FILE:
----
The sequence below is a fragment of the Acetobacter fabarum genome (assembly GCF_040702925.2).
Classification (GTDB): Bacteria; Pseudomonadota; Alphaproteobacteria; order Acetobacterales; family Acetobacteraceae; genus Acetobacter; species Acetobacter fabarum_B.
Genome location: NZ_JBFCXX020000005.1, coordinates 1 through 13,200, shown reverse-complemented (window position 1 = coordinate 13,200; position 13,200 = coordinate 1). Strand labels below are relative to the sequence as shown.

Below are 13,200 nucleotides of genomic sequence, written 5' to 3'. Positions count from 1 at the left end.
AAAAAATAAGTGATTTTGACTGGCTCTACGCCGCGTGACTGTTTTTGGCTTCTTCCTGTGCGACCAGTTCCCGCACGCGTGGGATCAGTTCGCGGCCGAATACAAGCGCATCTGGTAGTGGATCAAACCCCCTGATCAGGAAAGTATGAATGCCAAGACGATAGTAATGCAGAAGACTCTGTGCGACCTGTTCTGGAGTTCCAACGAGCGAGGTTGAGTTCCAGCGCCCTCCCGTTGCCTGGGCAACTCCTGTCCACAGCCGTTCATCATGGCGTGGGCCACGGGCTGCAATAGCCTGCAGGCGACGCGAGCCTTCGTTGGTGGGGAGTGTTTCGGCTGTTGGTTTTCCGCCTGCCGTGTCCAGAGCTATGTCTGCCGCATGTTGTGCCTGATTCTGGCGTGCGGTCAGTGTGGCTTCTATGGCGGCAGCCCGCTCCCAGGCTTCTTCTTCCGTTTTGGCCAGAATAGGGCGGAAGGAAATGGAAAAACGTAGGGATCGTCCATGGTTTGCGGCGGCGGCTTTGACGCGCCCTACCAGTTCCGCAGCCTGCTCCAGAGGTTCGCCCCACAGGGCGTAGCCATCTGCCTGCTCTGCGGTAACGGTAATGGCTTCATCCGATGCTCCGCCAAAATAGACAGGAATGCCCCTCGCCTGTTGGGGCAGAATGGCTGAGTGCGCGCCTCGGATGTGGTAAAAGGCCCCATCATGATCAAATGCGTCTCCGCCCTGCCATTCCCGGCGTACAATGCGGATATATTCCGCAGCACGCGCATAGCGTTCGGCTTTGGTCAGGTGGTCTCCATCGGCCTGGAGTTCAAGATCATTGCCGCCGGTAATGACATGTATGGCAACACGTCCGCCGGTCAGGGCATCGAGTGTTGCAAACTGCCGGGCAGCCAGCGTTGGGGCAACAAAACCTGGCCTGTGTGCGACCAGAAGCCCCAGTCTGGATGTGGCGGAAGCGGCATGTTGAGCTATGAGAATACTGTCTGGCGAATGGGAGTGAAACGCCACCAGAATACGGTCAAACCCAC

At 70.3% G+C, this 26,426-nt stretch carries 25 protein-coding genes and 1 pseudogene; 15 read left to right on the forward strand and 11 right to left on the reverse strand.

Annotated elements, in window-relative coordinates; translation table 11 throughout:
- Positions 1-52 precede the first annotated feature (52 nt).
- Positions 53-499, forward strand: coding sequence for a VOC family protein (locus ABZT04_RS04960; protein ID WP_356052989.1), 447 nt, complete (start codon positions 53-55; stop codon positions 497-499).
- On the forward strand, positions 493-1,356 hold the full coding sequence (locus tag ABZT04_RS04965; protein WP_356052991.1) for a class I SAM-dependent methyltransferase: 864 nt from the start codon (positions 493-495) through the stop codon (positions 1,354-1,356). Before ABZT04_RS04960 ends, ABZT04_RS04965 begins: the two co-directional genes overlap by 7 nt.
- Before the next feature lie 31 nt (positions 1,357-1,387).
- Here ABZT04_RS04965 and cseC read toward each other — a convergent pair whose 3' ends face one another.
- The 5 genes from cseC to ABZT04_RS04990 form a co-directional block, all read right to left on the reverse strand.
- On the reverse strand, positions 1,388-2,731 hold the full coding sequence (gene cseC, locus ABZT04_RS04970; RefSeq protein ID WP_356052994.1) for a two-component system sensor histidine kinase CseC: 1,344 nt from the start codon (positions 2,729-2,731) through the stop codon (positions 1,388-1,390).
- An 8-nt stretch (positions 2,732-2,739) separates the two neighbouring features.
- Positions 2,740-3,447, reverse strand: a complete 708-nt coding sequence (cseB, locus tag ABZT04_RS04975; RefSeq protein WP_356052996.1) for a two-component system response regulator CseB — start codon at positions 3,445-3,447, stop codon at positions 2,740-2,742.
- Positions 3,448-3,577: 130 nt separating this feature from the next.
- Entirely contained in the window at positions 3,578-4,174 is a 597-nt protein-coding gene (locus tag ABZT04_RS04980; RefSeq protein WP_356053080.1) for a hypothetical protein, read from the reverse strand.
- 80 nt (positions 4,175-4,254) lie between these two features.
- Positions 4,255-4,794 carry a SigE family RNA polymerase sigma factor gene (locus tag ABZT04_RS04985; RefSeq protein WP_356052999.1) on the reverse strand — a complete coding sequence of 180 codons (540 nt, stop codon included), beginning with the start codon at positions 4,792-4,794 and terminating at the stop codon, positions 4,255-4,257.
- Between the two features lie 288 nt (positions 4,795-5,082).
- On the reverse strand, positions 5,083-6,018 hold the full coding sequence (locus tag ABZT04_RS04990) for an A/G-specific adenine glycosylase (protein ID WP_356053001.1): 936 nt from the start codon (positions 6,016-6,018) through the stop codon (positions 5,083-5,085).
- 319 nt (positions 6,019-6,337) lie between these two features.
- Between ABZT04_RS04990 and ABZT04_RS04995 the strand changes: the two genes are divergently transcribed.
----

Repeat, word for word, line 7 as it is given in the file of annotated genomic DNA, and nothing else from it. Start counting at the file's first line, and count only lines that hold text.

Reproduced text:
Annotated elements, in window-relative coordinates; translation table 11 throughout: